Mapping the transcriptional diversity of genetically and anatomically defined cell populations in the mouse brain

  1. Ken Sugino  Is a corresponding author
  2. Erin Clark
  3. Anton Schulmann
  4. Yasuyuki Shima
  5. Lihua Wang
  6. David L Hunt
  7. Bryan M Hooks
  8. Dimitri Traenkner
  9. Jayaram Chandrashekar
  10. Serge Picard
  11. Andrew L Lemire
  12. Nelson Spruston
  13. Adam W Hantman
  14. Sacha B Nelson  Is a corresponding author
  1. Janelia Research Campus, Howard Hughes Medical Institute, United States
  2. Brandeis University, United States

Abstract

Understanding the principles governing neuronal diversity is a fundamental goal for neuroscience. Here we provide an anatomical and transcriptomic database of nearly 200 genetically identified cell populations. By separately analyzing the robustness and pattern of expression differences across these cell populations, we identify two gene classes contributing distinctly to neuronal diversity. Short homeobox transcription factors distinguish neuronal populations combinatorially, and exhibit extremely low transcriptional noise, enabling highly robust expression differences. Long neuronal effector genes, such as channels and cell adhesion molecules, contribute disproportionately to neuronal diversity, based on their patterns rather than robustness of expression differences. By linking transcriptional identity to genetic strains and anatomical atlases we provide an extensive resource for further investigation of mouse neuronal cell types.

Data availability

Sequencing data have been deposited in NCBI GEO under accession number GSE79238.

The following data sets were generated
The following previously published data sets were used
    1. Tasic B et al
    (2018) Cell Diversity in the Mouse Cortex
    Available at http://celltypes.brain-map.org/rnaseq.

Article and author information

Author details

  1. Ken Sugino

    Janelia Research Campus, Howard Hughes Medical Institute, Ashburn, United States
    For correspondence
    ken.sugino@gmail.com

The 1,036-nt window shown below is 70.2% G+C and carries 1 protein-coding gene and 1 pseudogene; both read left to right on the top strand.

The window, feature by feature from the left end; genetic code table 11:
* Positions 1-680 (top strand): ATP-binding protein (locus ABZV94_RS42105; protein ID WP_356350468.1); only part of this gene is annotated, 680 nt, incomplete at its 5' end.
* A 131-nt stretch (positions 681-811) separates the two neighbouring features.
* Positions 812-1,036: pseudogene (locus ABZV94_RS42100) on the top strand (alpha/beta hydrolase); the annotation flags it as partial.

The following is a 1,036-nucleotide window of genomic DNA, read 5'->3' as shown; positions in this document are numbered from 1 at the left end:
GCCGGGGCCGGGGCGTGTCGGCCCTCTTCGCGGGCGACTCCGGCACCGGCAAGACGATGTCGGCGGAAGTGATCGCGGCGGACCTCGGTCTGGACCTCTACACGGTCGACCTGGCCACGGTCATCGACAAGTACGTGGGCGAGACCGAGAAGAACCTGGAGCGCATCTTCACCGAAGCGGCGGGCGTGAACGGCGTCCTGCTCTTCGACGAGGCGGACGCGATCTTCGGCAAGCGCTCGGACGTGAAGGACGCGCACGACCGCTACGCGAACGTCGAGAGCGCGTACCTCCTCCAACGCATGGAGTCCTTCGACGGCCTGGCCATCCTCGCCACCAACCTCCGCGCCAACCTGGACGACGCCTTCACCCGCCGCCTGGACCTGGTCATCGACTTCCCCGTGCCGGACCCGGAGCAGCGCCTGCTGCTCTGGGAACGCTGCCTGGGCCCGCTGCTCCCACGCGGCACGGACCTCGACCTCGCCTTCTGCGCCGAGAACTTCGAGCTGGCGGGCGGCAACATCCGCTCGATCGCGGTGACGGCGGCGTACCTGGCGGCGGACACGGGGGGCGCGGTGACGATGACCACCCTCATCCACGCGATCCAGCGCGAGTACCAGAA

Competing interests
    The authors declare that no competing interests exist.
    ORCID icon "This ORCID iD identifies the author of this article:" 0000-0002-5795-0635
  2. Erin Clark

    Brandeis University, Waltham, United States
    Competing interests
    The authors declare that no competing interests exist.
    ORCID icon "This ORCID iD identifies the author of this article:" 0000-0002-4013-325X
  3. Anton Schulmann

    Janelia Research Campus, Howard Hughes Medical Institute, Ashburn, United States
    Competing interests
    The authors declare that no competing interests exist.
  4. Yasuyuki Shima

    Brandeis University, Waltham, United States
    Competing interests
    The authors declare that no competing interests exist.
  5. Lihua Wang

    Janelia Research Campus, Howard Hughes Medical Institute, Ashburn, United States
    Competing interests
    The authors declare that no competing interests exist.
  6. David L Hunt

    Janelia Research Campus, Howard Hughes Medical Institute, Ashburn, United States
    Competing interests
    The authors declare that no competing interests exist.
  7. Bryan M Hooks

    Janelia Research Campus, Howard Hughes Medical Institute, Ashburn, United States
    Competing interests
    The authors declare that no competing interests exist.
    ORCID icon "This ORCID iD identifies the author of this article:" 0000-0003-0135-4284
  8. Dimitri Traenkner

    Janelia Research Campus, Howard Hughes Medical Institute, Ashburn, United States
    Competing interests
    The authors declare that no competing interests exist.
  9. Jayaram Chandrashekar

    Janelia Research Campus, Howard Hughes Medical Institute, Ashburn, United States
    Competing interests
    The authors declare that no competing interests exist.
    ORCID icon "This ORCID iD identifies the author of this article:" 0000-0001-6412-0114
  10. Serge Picard

    Janelia Research Campus, Howard Hughes Medical Institute, Ashburn, United States
    Competing interests
    The authors declare that no competing interests exist.
  11. Andrew L Lemire

    Janelia Research Campus, Howard Hughes Medical Institute, Ashburn, United States
    Competing interests
    The authors declare that no competing interests exist.
  12. Nelson Spruston

    Janelia Research Campus, Howard Hughes Medical Institute, Ashburn, United States
    Competing interests
    The authors declare that no competing interests exist.
    ORCID icon "This ORCID iD identifies the author of this article:" 0000-0003-3118-1636
  13. Adam W Hantman

    Janelia Research Campus, Howard Hughes Medical Institute, Ashburn, United States
    Competing interests
    The authors declare that no competing interests exist.
  14. Sacha B Nelson

    Brandeis University, Waltham, United States
    For correspondence
    nelson@brandeis.edu
    Competing interests
    The authors declare that no competing interests exist.
    ORCID icon "This ORCID iD identifies the author of this article:" 0000-0002-0108-8599

Funding

Howard Hughes Medical Institute

  • Ken Sugino
  • Anton Schulmann
  • Lihua Wang
  • David L Hunt
  • Bryan M Hooks
  • Dimitri Traenkner
  • Jayaram Chandrashekar
  • Andrew L Lemire
  • Nelson Spruston
  • Adam W Hantman
  • Sacha B Nelson

National Eye Institute (EY022360)

  • Erin Clark
  • Yasuyuki Shima
  • Sacha B Nelson